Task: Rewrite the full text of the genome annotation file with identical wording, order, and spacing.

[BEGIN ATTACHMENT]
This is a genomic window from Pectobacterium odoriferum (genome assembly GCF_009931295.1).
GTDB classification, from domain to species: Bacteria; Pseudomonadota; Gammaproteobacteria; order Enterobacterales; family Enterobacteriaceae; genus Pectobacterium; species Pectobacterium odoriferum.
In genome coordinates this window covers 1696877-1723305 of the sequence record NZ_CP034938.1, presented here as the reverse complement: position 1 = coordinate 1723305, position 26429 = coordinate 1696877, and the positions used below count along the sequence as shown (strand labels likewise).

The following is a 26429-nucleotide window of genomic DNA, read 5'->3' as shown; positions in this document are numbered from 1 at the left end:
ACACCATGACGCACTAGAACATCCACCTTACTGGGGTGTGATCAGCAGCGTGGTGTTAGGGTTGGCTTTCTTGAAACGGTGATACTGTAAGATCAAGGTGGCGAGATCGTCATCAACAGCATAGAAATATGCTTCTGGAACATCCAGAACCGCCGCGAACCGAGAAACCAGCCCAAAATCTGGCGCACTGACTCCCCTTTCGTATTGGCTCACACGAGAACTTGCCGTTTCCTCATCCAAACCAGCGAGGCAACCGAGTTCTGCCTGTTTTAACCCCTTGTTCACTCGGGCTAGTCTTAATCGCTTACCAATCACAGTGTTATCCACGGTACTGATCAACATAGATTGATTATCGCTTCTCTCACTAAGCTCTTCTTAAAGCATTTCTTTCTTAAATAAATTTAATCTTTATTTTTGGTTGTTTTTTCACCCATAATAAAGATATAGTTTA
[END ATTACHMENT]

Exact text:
This is a genomic window from Pectobacterium odoriferum (genome assembly GCF_009931295.1).
GTDB classification, from domain to species: Bacteria; Pseudomonadota; Gammaproteobacteria; order Enterobacterales; family Enterobacteriaceae; genus Pectobacterium; species Pectobacterium odoriferum.
In genome coordinates this window covers 1696877-1723305 of the sequence record NZ_CP034938.1, presented here as the reverse complement: position 1 = coordinate 1723305, position 26429 = coordinate 1696877, and the positions used below count along the sequence as shown (strand labels likewise).

The following is a 26429-nucleotide window of genomic DNA, read 5'->3' as shown; positions in this document are numbered from 1 at the left end:
ACACCATGACGCACTAGAACATCCACCTTACTGGGGTGTGATCAGCAGCGTGGTGTTAGGGTTGGCTTTCTTGAAACGGTGATACTGTAAGATCAAGGTGGCGAGATCGTCATCAACAGCATAGAAATATGCTTCTGGAACATCCAGAACCGCCGCGAACCGAGAAACCAGCCCAAAATCTGGCGCACTGACTCCCCTTTCGTATTGGCTCACACGAGAACTTGCCGTTTCCTCATCCAAACCAGCGAGGCAACCGAGTTCTGCCTGTTTTAACCCCTTGTTCACTCGGGCTAGTCTTAATCGCTTACCAATCACAGTGTTATCCACGGTACTGATCAACATAGATTGATTATCGCTTCTCTCACTAAGCTCTTCTTAAAGCATTTCTTTCTTAAATAAATTTAATCTTTATTTTTGGTTGTTTTTTCACCCATAATAAAGATATAGTTTA